Also this is just my own personal opinion and will continue to change. Honestly, I changed the order of this list like 4 times just writing it. And don’t even get me started on how hard it was to only pick one song from each album as my favorite…
By Maddie Farr ’18
It’s basically impossible at this point to not be aware of our incoming environmental catastrophe. What were once theoretical statistics are now tangible realities, as temperatures rise globally, natural disasters intensify, and our coastal cities are threatened by the expanding ocean. This is our world, and the bite of it sometimes keeps me up at night. Which is why I fell so hard for Front Row Seat To Earth, the new album by Natalie Mering’s project Weyes Blood. The reality of climate change never leaves Mering’s line of sight as she sings of feelings as seemingly disparate from environmental destruction as love, longing, and iPhones. This is not a social justice album. Mering is not asking you to recycle more, although I’m sure she would appreciate it if you did. This is an album about how to get up every morning and keep living and loving, even when you are aware that within your lifetime you will experience environmental changes that no humans have experienced before. This is an album about the primacy of truth and love, and the ability of humans to survive change.
By Adam Brill ’17
Mariah’s album Utakata No Hibi was basically unknown outside the local Japanese Underground when it was released in 1983 on the Better Days label. It only began to generate buzz in the late 2000’s, when DJ’s started to drop samples of it. Throughout its over 30 year history, Mariah’s album has gained a mythical status, and listening now, it’s not hard to see why. Beyond the fact that it hadn’t been in mainstream circulation until Palto Flats reissued it in 2015, Utakata No Hibi is weird. Describing music as weird probably doesn’t tell you much, because well shit, most experimental stuff is weird. But, Mariah’s album is truly hard to pin down. Part of the reason I chose to write about this album is because it’s so damn hard to describe. So here we go…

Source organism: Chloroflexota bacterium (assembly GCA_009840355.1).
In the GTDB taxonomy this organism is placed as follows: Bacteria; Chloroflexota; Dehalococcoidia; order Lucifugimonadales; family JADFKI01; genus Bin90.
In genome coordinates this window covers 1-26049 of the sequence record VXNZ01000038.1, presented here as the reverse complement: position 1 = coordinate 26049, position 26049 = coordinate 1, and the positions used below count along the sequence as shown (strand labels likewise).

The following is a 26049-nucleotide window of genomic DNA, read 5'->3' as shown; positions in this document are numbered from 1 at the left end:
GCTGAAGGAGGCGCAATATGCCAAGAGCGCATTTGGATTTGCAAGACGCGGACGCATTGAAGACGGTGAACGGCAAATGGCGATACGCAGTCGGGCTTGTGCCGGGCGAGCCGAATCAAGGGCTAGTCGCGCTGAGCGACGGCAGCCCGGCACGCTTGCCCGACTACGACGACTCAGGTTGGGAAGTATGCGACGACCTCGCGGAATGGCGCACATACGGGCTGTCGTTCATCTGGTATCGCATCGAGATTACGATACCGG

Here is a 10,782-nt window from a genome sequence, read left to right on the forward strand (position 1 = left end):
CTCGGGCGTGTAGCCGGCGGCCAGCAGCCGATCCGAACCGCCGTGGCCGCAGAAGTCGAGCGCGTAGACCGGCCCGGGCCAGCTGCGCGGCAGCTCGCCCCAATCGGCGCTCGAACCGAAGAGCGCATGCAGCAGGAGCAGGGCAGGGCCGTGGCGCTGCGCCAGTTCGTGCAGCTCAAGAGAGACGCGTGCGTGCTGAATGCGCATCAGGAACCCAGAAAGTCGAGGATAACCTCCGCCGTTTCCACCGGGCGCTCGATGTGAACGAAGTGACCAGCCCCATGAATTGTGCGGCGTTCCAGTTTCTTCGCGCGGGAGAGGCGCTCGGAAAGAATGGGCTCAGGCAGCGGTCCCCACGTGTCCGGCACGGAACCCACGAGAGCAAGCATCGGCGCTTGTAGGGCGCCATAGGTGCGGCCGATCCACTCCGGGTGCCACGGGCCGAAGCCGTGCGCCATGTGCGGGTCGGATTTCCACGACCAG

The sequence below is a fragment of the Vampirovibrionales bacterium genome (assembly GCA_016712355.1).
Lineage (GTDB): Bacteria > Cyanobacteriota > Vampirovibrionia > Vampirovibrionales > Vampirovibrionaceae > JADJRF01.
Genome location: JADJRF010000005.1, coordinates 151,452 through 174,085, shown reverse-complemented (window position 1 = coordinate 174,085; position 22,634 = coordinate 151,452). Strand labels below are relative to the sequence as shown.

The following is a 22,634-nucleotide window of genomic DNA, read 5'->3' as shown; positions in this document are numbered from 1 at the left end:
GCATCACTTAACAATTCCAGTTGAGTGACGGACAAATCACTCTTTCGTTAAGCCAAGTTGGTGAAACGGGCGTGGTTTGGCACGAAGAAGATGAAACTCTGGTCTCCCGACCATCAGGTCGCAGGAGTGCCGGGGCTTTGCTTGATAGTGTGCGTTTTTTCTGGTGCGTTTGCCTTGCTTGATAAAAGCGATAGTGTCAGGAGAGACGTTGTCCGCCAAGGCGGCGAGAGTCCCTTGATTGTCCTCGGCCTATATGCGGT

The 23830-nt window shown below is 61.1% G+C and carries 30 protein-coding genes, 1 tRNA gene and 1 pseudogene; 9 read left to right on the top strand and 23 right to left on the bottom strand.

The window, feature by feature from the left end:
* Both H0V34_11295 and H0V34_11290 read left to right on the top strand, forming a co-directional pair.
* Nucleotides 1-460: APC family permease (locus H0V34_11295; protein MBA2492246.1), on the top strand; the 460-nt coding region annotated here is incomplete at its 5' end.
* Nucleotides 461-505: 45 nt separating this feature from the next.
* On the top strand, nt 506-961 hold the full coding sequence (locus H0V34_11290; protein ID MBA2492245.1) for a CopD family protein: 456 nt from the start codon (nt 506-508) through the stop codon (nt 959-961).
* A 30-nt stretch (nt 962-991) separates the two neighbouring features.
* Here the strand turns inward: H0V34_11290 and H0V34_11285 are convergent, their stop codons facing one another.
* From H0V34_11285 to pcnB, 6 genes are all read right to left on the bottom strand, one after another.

By Charlotte Freccia ’19
Inspired by this insightful WKCO playlist that traced the use of I Can’t Stand the Rain by Ann Peebles through decades of sampling in hip-hop and rap, I decided to take a look at the ingenious use of sampling in the discography of Kanye West. In eight masterful albums, Kanye has managed to sample from just about every genre and era of music in distinctive and original ways: what other twenty-first century artist could sample from Laura Nyro, Can, Public Enemy, and Michael Jackson, all in one sonically and thematically cohesive record? His use of sampling has become one of the enigmatic, protean artist’s only true signatures. Here, I look at the most effective and surprising use of sampling in each of Kanye’s full-length releases. As Rick Ross once warned/promised in his intro to Kanye’s legendary track “Monster:” “as you run through my jungles, all you hear is rumbles/Kanye West samples, here’s one for example…”
Audrey Avril ’19
A chilly wind stirs across campus. The leaves start to shiver on the trees. Before we know it, we’ll be right in the middle of autumn. From brisk weather and hearty celebration to cold rain and solemn remembrances, fall’s got it all. What better way to get into the spirit of it all by taking another musical journey into the Unknown with Over the Garden Wall.